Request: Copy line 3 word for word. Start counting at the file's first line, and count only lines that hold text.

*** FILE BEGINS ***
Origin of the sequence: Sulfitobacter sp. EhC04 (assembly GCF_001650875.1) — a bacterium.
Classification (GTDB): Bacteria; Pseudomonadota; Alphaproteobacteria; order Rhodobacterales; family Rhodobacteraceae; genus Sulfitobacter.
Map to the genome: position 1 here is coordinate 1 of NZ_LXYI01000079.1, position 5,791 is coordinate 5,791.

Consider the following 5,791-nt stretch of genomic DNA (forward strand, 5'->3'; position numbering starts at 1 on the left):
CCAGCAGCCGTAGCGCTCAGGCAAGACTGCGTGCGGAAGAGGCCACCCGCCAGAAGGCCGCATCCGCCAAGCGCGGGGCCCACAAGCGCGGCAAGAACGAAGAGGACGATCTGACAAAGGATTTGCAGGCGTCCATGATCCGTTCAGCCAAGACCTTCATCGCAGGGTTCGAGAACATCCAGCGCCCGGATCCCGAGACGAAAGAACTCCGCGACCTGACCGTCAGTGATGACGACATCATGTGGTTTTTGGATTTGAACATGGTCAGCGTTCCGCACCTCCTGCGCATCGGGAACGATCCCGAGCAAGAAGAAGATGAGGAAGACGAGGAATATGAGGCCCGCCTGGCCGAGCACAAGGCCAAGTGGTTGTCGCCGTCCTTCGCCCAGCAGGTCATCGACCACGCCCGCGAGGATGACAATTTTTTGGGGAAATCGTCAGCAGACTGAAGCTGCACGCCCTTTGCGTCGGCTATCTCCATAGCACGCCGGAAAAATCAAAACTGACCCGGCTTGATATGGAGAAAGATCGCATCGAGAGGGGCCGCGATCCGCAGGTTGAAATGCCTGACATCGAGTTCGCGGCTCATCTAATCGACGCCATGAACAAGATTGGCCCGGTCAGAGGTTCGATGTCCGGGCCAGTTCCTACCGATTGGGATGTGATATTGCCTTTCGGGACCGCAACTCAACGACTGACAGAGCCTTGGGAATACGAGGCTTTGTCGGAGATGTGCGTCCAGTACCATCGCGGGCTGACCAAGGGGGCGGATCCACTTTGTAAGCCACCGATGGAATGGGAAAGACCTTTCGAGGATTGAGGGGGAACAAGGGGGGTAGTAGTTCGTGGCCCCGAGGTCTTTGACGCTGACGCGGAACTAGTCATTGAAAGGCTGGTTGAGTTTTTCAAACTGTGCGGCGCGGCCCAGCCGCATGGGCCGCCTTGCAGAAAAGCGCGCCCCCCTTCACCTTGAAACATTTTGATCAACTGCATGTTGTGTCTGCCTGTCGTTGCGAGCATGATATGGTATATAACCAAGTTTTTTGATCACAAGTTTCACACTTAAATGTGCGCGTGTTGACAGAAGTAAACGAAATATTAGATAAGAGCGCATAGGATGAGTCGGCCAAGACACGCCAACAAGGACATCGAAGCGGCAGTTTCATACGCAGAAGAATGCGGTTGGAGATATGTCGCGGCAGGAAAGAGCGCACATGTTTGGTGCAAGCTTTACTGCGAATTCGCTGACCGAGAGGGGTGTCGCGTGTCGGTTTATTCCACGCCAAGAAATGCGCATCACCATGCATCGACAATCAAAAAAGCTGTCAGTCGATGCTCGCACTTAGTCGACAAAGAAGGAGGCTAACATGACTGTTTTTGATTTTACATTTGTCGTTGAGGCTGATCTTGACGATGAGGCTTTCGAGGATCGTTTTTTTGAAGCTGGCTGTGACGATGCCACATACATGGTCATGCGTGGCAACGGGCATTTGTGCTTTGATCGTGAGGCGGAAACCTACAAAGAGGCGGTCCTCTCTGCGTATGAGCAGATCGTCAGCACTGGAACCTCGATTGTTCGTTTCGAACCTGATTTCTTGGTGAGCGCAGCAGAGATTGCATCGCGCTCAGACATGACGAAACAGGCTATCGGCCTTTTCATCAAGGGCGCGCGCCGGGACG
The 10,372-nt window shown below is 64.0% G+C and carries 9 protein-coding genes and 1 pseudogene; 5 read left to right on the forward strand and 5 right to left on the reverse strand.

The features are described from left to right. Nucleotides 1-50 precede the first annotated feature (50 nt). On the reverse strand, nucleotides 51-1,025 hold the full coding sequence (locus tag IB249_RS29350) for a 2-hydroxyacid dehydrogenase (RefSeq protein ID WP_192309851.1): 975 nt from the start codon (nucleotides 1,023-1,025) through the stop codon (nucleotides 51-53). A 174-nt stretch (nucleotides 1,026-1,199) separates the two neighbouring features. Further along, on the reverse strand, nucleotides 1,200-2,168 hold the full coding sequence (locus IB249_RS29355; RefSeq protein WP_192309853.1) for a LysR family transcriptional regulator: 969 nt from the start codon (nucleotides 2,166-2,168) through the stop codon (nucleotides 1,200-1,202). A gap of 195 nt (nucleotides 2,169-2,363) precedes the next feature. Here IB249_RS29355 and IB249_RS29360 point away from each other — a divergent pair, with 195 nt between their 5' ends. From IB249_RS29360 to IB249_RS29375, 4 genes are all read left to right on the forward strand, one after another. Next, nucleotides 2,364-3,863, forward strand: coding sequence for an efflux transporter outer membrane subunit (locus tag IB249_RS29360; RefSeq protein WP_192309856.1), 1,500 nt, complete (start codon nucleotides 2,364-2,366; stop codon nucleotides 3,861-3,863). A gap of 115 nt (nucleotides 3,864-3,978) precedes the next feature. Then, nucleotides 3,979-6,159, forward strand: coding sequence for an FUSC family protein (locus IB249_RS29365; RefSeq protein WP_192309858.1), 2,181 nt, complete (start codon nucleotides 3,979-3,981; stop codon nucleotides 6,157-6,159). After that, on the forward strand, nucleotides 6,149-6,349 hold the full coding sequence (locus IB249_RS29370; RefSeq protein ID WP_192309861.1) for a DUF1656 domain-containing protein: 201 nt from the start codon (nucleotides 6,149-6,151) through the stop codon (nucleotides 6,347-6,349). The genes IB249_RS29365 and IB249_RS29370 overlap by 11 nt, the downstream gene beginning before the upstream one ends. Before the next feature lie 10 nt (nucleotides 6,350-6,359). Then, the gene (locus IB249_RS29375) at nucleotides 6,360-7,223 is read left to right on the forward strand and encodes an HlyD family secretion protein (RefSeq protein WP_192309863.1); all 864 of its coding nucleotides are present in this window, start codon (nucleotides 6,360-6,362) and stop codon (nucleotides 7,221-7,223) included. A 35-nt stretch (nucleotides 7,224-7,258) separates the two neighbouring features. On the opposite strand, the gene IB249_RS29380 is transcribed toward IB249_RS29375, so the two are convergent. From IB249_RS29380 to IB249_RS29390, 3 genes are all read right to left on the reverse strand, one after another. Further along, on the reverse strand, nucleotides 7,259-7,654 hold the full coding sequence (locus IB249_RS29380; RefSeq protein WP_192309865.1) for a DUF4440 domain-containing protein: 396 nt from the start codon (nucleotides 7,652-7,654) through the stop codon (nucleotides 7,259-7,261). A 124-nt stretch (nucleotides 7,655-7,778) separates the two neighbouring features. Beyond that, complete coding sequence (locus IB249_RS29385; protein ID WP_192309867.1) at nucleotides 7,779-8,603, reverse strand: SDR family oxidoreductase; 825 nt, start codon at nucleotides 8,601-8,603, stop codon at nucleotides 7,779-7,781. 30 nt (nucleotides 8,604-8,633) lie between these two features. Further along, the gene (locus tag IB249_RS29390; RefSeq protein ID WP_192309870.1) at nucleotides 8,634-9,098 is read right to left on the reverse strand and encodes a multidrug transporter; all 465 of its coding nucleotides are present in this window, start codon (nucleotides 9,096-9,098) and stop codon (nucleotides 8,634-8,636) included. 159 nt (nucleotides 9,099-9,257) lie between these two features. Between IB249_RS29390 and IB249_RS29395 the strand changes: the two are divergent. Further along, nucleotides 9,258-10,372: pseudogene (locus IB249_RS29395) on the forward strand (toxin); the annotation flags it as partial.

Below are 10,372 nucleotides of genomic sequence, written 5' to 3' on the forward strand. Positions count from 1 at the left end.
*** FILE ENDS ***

Map to the genome: position 1 here is coordinate 1 of NZ_LXYI01000079.1, position 5,791 is coordinate 5,791.